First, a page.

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  1. #1
    Senior Member coloshaver's Avatar
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    Default The magic is gone - need ideas

    First post here.

    I'm new to straight razor shaving. I started with a new (but bought 30 years ago) Solingen stainless and a vintage C-Mon strop from my father in law. I never could get it sharp enough to shave so it sat in a drawer since then until I asked my barber about how to sharpen it. With some pointers from him, I found a vintage "Crown" razor hone on ebay. That did the trick and I actually shaved with it about 6 weeks ago. I was hooked. I found a well worn Shefield razor on Ebay and a Shumate "Barber" at an antique store. I got both of them HHT sharp using the Crown stone and the strop and enjoyed shaving with them.

    With my newfound confidence I found a few more bargains on ebay. A pair of Allegheny Instrument Co razors - clean but worn and relegated to restoration practice pieces, a Wostenholm that needed the bevel set and another Shumate that came almost HHT sharp but very tarnished. Working on the Wostenholm I taped the spine (since is was worn and I wanted to preserve it), used a "Winner" vintage two sided razor hone and started grinding. The edge had become uneven so it took awhile to get the bevel uniform. I worken on it for a couple hours finishing up with the Crown hone. I failed the HHT miserably and wouldn't even shave my arm. Starting over, I took a Sharpie and marked gently from the apex of the bevel to the edge of the blade. Using a 10x magnifier I watched the mark as I honed. The mark disappeared from the apex of the bevel toward the edge. I tested the edge with the pad of my thumb as I went and felt it getting sharper, but as the last sliver of marker disappeared from the edge it felt noticeably duller. I've managed to repeat this sequence on the previously sharp Shumate and it has now become unusable.

    I have been reading constantly since I started all this in early March. The hones are nearly straight edge flat. I am using a very light touch and taking hours to get the bevel flat. I am really aware of keeping the razor flat on the hone. The bevel seems very even from heel to toe. The bevel seems very flat - it uniformly reflects light, but I am mystified about the behavior of the ink on the bevel. It is acting as if it is convex. It behaves identically when I start over which baffle me even more, since I would expect starting with a flat bevel, the ink should disappear evenly the entire width of the bevel. I always alternate sides using an X pattern and, again, am using a very light touch. When I strop I hold the leather very rigid and use a light touch on the razor. I have sharpened knives and know about wire edges. I have both felt for a wire edge and looked for one with the 10X lens and see no evidence of that defect so even though I am honing a lot, I don't think I am "over honing".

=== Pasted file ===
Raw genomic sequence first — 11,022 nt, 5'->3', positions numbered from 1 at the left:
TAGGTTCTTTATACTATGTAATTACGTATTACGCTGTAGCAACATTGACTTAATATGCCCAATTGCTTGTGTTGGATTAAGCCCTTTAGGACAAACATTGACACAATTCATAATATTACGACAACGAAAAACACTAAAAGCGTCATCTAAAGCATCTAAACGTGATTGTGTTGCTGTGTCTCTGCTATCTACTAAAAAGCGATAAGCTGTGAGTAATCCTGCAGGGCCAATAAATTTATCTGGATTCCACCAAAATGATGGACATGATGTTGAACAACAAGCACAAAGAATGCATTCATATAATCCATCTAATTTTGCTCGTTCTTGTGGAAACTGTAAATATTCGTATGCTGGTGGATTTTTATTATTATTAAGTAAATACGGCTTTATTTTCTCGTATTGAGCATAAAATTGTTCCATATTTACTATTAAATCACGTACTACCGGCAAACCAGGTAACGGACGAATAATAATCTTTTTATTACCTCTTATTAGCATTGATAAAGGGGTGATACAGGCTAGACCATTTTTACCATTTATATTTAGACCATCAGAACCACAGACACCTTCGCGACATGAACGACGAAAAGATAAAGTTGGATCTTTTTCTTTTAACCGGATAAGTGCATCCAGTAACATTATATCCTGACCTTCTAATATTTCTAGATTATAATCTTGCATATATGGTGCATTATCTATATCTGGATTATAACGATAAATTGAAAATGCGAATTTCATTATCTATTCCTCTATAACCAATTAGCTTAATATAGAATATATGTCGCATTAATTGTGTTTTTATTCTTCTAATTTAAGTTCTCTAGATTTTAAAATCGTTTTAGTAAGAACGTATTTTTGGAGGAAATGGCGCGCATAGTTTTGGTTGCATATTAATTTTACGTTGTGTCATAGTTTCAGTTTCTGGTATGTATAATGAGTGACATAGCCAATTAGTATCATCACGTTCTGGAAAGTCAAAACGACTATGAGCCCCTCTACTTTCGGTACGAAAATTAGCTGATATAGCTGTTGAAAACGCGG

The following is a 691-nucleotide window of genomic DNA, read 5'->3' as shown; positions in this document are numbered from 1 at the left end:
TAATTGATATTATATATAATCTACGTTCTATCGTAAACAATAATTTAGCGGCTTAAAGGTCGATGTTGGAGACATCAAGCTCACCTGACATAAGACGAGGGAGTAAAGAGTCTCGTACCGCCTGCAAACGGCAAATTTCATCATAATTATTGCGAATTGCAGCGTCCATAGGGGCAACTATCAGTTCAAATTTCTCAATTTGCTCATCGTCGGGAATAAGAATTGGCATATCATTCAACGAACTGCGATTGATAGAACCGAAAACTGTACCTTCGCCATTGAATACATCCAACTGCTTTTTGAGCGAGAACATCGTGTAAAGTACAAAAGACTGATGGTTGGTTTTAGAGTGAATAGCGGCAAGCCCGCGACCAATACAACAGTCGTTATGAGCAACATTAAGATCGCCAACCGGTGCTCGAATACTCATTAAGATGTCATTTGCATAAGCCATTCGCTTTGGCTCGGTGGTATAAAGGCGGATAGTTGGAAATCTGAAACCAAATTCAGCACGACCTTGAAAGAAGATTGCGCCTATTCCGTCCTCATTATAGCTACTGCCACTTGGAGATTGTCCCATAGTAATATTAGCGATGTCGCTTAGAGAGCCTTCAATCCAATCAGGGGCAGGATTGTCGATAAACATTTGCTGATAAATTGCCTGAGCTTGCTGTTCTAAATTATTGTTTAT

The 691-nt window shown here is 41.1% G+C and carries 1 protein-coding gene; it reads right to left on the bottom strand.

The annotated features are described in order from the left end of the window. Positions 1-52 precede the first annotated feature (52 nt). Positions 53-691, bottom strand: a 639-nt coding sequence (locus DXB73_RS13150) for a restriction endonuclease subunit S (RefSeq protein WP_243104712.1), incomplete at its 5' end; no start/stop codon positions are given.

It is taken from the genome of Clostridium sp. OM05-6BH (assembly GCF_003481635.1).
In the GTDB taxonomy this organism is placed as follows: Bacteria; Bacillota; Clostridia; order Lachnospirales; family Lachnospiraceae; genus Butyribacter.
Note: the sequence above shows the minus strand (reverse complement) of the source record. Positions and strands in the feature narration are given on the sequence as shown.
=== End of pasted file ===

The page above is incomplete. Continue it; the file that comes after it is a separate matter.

Obviously, I am do some thing(s) wrong. Any guidance would be greatly appreciated. Sorry it is so long, but I wanted to give you gurus enough info to avoid rat holes.

    Thanks

  2. #2
    Comfortably Numb Del1r1um's Avatar
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    Default

    Are you only using that one hone, or did I miss something? If so, you may need to expand your arsenal a bit to really set and refine the edge.

  3. #3
    illegitimum non carborundum Utopian's Avatar
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    Both of your hones, the Crown and the Winner, are barber hones, which are more appropriate for maintaining, rather than sharpening, your razors. Even though one side of the Winner is a little more coarse, it's still not very coarse. I have set a bevel on a Swaty barber hone. It can be done but it is not easy and, as you now know, it can take hours.

    I suspect that your bevels are not yet properly set. Also, have you tried lapping your hones? Your honing will go easier if your hones are flat. The Winner is quite hard on both sides and is a bear to lap. If I recall correctly, the Crown is similar to Swatys, and will still take some effort to lap. If you want to hone your own razors, you might want to consider a hone more appropriate for sharpening razor. A commonly recommended hone for such purposes is the Norton 4k/8k combo. A 4k is still a little fine for bevel setting but it will work with patience. A 1k makes it go much faster.

    If you continue to have trouble, you can go this thread to get on a short waiting list for free honing.

  4. #4
    Senior Member blabbermouth
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  5. #5
    Senior Member coloshaver's Avatar
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    Default Questions, always more questions

    Utopian,

    Thank you for your reply. Yes, I have read about better setups for setting a bevel, but had such good luck early on that I thought I could muddle through.